The Labour Party has begun to set out firm plans to democratise the corporate world.
Currently, it is unclear quite how far this will extend with regard to the accountancy profession. At present, the talk is of companies and that would certainly include the small number of firms set up with a corporate structure but presumably also those that use service companies to pay employees ie most of the larger practices.
The present proposals will only apply to those employing at least 250 workers, although who knows whether, if the plan is successful, they could extend downwards in the not too distant future.
The bare bones are set out in an article published in City AM today.
"Under the new plans, companies with a workforce of 250 or more, regardless of whether they are public or private, would be required to reserve at least a third of positions in the boardroom for employee representatives.
"The change would force companies to have a minimum of two employee representatives regardless of board size, and stipulate that representatives would have to be members of a trade union."
Picking off one of the minor points, it might be hard for the accountancy industry to identify a trade union that would be appropriate for those employees who are most likely to get the nod from their colleagues to become employee representatives. I'm not sure that the Institute of Chartered Accountants in England and Wales or its equivalents would be that happy about being referred to as trade unions.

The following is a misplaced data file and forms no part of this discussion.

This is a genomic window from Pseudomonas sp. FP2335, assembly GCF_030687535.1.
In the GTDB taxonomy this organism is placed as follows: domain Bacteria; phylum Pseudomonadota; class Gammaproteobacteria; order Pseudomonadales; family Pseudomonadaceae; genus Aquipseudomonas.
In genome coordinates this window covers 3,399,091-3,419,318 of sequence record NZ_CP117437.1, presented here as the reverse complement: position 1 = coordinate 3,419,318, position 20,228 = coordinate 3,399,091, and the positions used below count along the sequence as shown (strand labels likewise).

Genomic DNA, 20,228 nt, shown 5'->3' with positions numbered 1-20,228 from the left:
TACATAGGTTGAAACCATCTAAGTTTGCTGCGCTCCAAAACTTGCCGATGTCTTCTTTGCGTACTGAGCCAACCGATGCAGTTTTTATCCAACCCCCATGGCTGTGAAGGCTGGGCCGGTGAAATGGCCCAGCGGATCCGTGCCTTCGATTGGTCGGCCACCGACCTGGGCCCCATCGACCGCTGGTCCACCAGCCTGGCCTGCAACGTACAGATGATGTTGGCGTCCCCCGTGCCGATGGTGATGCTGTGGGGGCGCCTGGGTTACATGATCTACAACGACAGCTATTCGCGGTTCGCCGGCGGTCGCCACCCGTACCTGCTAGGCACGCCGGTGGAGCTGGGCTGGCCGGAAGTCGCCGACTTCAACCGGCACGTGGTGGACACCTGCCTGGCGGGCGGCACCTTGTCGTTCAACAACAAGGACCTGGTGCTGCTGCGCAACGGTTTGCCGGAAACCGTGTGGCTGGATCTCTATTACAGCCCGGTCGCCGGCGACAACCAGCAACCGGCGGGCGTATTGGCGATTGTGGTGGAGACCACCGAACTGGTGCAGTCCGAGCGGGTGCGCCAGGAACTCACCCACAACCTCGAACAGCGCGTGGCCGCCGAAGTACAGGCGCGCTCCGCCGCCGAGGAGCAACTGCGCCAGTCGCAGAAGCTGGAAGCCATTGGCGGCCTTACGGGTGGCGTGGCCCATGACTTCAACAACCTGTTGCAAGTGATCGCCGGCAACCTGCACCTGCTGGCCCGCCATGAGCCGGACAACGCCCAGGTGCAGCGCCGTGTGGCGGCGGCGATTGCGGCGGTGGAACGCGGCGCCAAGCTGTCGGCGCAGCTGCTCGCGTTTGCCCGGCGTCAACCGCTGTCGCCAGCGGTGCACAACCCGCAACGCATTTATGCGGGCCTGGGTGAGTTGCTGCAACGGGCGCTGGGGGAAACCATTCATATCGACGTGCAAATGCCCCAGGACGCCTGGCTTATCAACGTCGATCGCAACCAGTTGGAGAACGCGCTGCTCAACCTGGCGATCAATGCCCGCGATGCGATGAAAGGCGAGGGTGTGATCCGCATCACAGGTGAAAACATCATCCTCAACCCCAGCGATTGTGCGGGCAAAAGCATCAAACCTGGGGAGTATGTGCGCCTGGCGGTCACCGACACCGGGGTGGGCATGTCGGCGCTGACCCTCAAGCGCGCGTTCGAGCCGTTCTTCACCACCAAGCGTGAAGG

Putting that aside for the moment, the implications are fascinating, particularly as these new directors would have to be "paid at a level equal to other board members". That last point alone should cause significant controversy. I'd love to sit in on a board meeting at PwC, where they discussed giving (say) a popular junior and a janitor something in the region of £1m a year.
While typical companies might not be that concerned about having employee directors from a control point of view, since by definition they would be in a minority with little influence unless the other directors were at odds with each other, the same might not apply to partnerships.
In my experience, there generally tends to be a reasonable degree of democracy and a great deal of disagreement around management board tables in mid-size firms of accountants. In such a scenario, if the employee stakeholders chose to join up with one faction or other, they could literally affect the future of the firm, for example determining whether or not it sells out to a competitor.
The discussions over general pay levels would also be stormy one would imagine, once again possibly threatening the future of the business.
Looked at from a different perspective, I can only say that I feel great pity for anyone stupid enough to put themselves up for such a role. If my own Experiences anything to go by, partnership meetings are deadly dull.
The worthies who get themselves elected to these roles would be obliged to spend hours on end discussing the sizes of paper clips, bad behaviour by partners with rather too strong a taste for alcohol and the technical aspects of the latest auditing or tax edict from the Institute or, if the Labour Party does call a second referendum which goes the other way, the European Union.
Frankly, I'm almost tempted to vote for Labour since if the party gets into power, we will have fun times ahead of us.